Teasing takes on a more aggressive character when it is done in relationships where there is an inequality of power: a parent teasing a child or a superior teasing a subordinate. In such instances the tease is not meant in jest, but is a method of using derision to imply a desired change in behavior. A boss who routinely teases an employee about his tardiness is sending an oblique yet unmistakable message that this behavior should be corrected, or a parent who teases a child about making friends with children of a different race or class intends to communicate their disapproval. It is less imposing than a direct order or threat.

Aggressive teasing can also be done to test the boundaries of power. In this sense, the tease is intended to cause its victim to change their behavior. This may be done among peers to sort out the pecking order, or by those in superior positions to test the bounds of their authority (a boss who "teases" an employee about his behavior outside of the workplace is seeking to extend his authority into the employee's private life).

Under normal circumstances, an individual who attempts to manipulate by teasing will relent when his intended victim refuses to comply (in effect, a declaration that the aggressor does not have the authority to make such demands). But in some instances, the aggressor will persist - teasing will become more constant and more aggressive, until it enters into the realm of bullying.

Research Studies into Teasing

One element that has been subjected to research (Keltner 1998) is the "face-threat" component to teasing, in which the teaser is attempting to damage the social esteem of his victim. An observational study of fraternity members demonstrated a marked difference in the nature of teasing between members of higher and lower status within the social unit:

In a similar study, men and women in dating relationships were asked to generate teases. Those who were least satisfied with their relationships engaged in more aggressive teasing - though this is not uncommon as other studies have observed that people are more likely to engage in positive teasing (playfully disparaging a behavior or trait that is considered to be virtuous) when they feel positively about a relationship - and more likely to engage in negative teasing (less playfully disparaging a weakness or a vice) when they feel negatively about the relationship.

It's also observed that, in general, women engage in aggressive teasing more often than men (likely because there is a cultural taboo against open aggression by women). Women are also more likely to experience negative emotions after being teased than are men. Also, people whose personalities are more humble and congenial tend to engage in less teasing of any kind than those who are more narcissistic and antisocial.

There is also the notion that teasing has an impact on observers, who are neither the teaser nor the victim. A pair of experiments (Janes 2000) evaluated the reactions of subjects who observed scenarios (actors on video) - one experiment considered reactions to witnessing teasing, a second to making self-disparaging remarks. It was found that those who viewed videos of teasing performed more poorly on tasks afterward, specifically in being more risk-averse and anxious about failure.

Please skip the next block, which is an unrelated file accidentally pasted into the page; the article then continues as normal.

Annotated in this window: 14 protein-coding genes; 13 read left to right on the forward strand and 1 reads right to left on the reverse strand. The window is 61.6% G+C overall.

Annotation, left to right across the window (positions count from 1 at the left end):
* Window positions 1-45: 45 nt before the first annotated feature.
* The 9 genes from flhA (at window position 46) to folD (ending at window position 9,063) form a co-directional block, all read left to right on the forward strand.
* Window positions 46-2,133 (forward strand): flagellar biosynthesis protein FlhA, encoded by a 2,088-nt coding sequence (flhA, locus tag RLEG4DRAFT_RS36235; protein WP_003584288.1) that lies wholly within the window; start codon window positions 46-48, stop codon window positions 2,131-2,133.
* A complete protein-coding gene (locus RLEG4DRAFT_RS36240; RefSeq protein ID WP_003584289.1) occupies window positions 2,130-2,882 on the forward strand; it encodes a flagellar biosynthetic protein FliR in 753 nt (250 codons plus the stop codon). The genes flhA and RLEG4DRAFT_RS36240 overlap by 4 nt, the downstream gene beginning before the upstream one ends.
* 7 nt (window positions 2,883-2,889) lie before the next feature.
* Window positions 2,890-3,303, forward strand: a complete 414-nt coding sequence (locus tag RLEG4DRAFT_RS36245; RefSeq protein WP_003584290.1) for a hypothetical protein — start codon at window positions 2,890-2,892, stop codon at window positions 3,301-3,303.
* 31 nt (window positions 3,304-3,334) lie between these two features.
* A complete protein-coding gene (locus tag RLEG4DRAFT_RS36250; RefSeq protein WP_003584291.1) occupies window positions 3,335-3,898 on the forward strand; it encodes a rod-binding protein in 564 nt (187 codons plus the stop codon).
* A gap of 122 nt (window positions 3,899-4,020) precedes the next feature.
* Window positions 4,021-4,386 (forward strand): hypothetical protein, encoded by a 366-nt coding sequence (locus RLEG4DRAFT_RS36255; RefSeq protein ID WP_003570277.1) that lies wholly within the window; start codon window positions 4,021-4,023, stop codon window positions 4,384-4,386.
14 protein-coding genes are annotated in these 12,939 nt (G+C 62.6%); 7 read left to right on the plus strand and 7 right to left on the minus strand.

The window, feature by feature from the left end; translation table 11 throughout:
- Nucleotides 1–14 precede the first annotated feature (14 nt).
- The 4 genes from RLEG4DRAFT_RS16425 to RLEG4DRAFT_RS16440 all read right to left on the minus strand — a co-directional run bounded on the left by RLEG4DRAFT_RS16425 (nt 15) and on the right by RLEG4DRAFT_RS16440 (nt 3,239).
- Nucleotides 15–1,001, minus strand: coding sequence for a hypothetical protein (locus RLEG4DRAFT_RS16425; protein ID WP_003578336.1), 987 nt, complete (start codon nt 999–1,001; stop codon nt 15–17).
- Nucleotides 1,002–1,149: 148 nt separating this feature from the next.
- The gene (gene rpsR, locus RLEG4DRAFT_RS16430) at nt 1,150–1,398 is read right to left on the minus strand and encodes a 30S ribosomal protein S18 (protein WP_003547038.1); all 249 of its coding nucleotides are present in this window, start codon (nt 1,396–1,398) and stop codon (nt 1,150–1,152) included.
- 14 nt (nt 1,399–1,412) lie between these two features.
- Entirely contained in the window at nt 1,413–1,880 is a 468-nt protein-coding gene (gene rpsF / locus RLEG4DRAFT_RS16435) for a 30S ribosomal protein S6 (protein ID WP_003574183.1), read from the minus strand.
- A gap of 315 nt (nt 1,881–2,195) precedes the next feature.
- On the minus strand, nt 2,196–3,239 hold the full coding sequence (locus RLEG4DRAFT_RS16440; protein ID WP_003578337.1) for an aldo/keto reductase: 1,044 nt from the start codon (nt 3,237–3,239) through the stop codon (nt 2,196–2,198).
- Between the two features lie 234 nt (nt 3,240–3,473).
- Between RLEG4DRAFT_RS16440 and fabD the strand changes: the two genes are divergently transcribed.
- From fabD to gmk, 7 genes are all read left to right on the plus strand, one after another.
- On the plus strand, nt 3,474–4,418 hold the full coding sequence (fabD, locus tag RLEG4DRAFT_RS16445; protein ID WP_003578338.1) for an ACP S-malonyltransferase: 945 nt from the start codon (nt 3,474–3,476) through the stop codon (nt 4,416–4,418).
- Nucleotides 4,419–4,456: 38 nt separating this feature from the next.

In essence, this suggests that a person who witnesses one person disparaging another feel themselves at greater risk of being targeted for disparagement, hence less likely to take chances and think unconventionally. The author finds it "quite remarkable" that these effects were so pronounced, given that individuals merely watched a video and the aggressive individual was not physically present during the task performance phase of the experiment.

Social Aspects of Laughter

It is possible to experience an emotion without expressing it to others, so in that sense the behaviors that occur during an emotional experience are not components of the emotion itself but instead are mechanisms to signal an individual's emotional state to others. An expression functions, intentionally or otherwise, to make others aware of a person's emotional state so that they may react to it.

Thus, laughter is inherently social: an individual who experiences mirth laughs to signal their mirth to others. Research (Provine 1989) indicates that people are 30 times more likely to laugh in the presence of others than they are to laugh when they are alone. Social laughter is louder and longer than laughter in isolation.

From an evolutionary perspective, it is believed that laughter in humans is similar to the rapid, breathy panting vocalization (along with the open-mouthed "play face") seen in primates during social play to signal that the actions of the individual should not be interpreted by others as a serious threat - and therefore prevent a serious reaction.

In that sense, the expression of laughter is social, suggesting to others that the seeming aggressor is being playful and wants others to join him in playful activity. That is, he seeks to activate similar emotions in others. This correlates to a number of modern theories of human laughter: to indicate to others that a statement is not serious, to encourage them to laugh along, and to discourage them from reacting as if a statement was meant in seriousness.

The author mentions the controversial notion on "mirror neurons" in social animals that cause them to mimic the actions they witness in others as the mechanism by which an individual experiencing mirth laughs as a means to activate laughter in others and engender in them the emotion of mirth.